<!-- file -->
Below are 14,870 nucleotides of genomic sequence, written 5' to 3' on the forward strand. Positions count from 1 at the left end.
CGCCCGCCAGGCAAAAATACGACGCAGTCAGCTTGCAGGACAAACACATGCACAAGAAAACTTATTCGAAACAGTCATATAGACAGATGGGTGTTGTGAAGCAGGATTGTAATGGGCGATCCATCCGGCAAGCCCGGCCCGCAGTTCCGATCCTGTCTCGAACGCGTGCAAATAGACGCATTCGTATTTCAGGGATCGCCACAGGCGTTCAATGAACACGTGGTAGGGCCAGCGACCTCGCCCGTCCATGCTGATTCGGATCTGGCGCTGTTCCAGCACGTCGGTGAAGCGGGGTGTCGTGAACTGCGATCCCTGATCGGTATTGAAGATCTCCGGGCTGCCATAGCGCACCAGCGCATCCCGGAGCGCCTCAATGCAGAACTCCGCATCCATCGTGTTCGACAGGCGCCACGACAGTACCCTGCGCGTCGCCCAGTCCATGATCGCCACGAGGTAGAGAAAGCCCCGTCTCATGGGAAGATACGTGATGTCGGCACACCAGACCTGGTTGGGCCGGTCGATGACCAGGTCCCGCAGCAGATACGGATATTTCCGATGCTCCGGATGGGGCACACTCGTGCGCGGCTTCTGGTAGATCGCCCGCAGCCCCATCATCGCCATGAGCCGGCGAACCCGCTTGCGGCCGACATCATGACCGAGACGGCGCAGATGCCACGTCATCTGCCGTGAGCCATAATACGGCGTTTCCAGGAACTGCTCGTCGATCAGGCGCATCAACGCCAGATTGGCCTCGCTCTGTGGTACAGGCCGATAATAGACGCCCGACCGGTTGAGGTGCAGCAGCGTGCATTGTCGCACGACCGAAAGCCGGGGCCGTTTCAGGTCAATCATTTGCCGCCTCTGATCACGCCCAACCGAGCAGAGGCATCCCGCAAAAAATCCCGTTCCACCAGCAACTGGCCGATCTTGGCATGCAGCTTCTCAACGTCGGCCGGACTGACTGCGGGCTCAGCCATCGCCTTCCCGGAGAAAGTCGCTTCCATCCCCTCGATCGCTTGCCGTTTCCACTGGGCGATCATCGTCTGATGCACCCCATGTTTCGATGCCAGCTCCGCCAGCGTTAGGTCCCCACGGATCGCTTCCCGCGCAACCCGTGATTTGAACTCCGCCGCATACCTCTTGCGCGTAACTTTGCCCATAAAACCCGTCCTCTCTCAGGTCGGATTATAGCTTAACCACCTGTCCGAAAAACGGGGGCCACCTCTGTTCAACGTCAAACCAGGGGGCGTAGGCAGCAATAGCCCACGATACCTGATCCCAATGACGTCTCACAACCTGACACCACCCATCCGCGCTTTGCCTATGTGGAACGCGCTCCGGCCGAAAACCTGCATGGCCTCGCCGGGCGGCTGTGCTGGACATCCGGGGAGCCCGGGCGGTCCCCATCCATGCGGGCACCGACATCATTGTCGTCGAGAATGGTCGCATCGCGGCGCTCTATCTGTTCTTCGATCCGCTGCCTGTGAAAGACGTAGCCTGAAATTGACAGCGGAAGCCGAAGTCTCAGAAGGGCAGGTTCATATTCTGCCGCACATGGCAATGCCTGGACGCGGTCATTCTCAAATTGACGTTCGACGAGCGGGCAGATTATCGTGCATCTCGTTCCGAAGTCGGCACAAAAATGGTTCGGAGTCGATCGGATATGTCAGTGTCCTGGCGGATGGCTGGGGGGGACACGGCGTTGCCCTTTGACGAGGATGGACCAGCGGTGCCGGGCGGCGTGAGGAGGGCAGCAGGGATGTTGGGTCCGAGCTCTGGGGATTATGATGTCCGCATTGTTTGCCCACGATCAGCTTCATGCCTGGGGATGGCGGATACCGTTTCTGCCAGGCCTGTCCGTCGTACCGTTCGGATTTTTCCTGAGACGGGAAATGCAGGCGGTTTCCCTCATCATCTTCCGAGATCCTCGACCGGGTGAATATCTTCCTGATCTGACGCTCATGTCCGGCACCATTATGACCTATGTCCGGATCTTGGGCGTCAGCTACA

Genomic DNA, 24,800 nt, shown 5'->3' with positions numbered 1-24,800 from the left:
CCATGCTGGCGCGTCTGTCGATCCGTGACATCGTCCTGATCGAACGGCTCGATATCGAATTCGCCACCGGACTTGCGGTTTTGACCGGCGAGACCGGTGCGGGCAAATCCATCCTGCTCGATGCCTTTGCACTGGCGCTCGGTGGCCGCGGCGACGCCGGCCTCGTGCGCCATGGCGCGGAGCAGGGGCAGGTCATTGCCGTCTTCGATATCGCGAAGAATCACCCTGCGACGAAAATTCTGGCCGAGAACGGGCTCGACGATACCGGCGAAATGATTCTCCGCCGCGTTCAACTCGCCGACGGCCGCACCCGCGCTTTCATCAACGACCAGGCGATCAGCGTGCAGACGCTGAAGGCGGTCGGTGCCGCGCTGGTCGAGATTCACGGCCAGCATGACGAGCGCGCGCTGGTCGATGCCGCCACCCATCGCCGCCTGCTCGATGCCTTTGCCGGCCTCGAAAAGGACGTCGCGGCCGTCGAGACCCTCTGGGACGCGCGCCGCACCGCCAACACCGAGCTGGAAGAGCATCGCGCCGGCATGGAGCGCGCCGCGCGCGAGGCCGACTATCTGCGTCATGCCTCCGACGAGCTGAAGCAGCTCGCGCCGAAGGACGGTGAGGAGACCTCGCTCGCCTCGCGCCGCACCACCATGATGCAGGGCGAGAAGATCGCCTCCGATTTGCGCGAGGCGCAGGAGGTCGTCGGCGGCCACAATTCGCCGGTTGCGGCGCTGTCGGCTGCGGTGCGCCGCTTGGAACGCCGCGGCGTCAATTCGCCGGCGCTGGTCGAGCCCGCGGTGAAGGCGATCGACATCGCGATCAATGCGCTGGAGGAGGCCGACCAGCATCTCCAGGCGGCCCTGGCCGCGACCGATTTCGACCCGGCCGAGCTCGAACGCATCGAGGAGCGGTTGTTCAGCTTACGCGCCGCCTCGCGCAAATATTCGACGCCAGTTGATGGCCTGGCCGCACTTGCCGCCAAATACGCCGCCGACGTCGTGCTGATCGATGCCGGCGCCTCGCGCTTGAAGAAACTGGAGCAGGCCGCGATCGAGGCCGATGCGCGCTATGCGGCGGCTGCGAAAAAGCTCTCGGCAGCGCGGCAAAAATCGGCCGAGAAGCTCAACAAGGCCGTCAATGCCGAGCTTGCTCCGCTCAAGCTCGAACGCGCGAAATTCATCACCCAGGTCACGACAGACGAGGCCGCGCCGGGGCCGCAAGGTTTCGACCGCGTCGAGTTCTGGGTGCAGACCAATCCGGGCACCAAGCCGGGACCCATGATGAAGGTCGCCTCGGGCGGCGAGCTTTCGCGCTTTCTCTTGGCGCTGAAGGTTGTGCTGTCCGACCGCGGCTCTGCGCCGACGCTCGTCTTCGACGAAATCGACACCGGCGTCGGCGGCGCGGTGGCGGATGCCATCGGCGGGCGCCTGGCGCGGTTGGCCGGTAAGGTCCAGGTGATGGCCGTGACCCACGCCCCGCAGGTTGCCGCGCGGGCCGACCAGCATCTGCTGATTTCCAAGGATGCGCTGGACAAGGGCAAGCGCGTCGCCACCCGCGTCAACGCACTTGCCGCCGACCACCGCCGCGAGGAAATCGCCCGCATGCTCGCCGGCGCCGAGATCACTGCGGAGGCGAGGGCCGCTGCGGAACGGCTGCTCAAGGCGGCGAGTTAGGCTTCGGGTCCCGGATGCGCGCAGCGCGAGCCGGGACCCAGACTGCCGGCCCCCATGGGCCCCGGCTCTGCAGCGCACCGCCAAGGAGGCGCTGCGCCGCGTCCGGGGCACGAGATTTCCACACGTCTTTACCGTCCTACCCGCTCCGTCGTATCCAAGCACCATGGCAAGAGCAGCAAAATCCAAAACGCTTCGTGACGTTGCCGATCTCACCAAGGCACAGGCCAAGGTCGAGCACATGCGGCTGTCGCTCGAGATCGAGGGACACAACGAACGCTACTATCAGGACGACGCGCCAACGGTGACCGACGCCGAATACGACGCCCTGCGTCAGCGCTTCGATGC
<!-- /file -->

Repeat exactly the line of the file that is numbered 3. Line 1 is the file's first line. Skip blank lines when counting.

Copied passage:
Genomic DNA, 24,800 nt, shown 5'->3' with positions numbered 1-24,800 from the left: